Ontario residents will soon have pricier electric bills, as fixed pricing is coming to an end.
The Ontario Energy Board (OEB) announced Tuesday new electricity prices for households and small businesses, which will become effective November 1, under the Regulated Price Plan (RPP).
The province’s electricity regulator has released new time-of-use pricing and says the rate for the average residential customer using 700 kWh per month will increase by about $2.24 or 1.97%.
This percentage is reached after accounting for the bill relief provided by the Ontario Electricity Rebate (OER) — a total (pre-tax) bill credit that appears at the bottom of electricity bills. The Ontario government has increased that rebate from 31.8% to 33.2% effective November 1.
As of the beginning of November, customers will be able to choose between time-of-use and tiered pricing.
“Time-of-use electricity rates vary by time of day and are comprised of three different rate periods of off-peak, mid-peak and on-peak pricing. Tiered electricity rates provide customers with a set rate for electricity up to a certain level of consumption,” the OEB said in a release.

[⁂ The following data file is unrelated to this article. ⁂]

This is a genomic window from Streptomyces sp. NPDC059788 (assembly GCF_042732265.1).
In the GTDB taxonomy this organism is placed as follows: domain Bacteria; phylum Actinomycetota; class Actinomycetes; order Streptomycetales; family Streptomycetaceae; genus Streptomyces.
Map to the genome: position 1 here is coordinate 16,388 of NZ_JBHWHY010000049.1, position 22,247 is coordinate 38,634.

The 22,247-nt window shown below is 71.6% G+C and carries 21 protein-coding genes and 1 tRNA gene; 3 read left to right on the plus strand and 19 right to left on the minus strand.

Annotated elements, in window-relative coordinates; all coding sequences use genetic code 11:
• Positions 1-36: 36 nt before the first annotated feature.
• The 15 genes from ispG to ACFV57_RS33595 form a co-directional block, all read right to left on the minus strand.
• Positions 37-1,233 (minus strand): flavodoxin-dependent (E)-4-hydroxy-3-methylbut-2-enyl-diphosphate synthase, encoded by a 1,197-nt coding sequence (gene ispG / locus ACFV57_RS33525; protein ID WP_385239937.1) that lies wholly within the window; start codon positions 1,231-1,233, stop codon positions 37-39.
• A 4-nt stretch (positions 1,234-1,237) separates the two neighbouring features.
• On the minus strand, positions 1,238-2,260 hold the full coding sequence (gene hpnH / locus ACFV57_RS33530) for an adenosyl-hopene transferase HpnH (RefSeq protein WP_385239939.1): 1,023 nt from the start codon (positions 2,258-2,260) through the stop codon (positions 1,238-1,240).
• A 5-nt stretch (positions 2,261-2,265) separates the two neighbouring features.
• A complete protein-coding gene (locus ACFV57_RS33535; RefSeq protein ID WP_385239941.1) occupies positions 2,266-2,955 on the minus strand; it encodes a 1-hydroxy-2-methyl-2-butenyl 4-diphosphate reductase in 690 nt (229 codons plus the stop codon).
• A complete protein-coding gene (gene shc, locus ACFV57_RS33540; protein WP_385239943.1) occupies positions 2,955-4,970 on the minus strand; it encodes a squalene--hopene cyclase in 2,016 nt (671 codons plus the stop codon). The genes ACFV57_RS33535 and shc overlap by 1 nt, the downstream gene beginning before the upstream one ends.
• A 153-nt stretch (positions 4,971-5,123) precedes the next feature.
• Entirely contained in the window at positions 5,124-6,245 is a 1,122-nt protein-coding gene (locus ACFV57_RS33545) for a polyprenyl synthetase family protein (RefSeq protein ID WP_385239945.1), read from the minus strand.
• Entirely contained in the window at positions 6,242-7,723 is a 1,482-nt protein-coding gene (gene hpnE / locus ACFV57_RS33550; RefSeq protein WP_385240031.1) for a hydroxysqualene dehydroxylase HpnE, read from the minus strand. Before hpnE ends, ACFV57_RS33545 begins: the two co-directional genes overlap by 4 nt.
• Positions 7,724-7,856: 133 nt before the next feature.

Rates for time-of-use plans will be 21.7 cents/kWh during peak hours, 15 cents/kWh for mid-peak use and 10.5 cents/kWh for off-peak use.
Customers that choose tiered pricing will pay 12.6 cents/kWh for the first 1000 kWh each month and then 14.6 cents/kWh for any power they use beyond that.
The energy board says the increase in pricing reflects “a combination of factors, including those associated with the COVID-19 pandemic, that have affected demand, supply costs, and prices in the summer and fall of 2020.”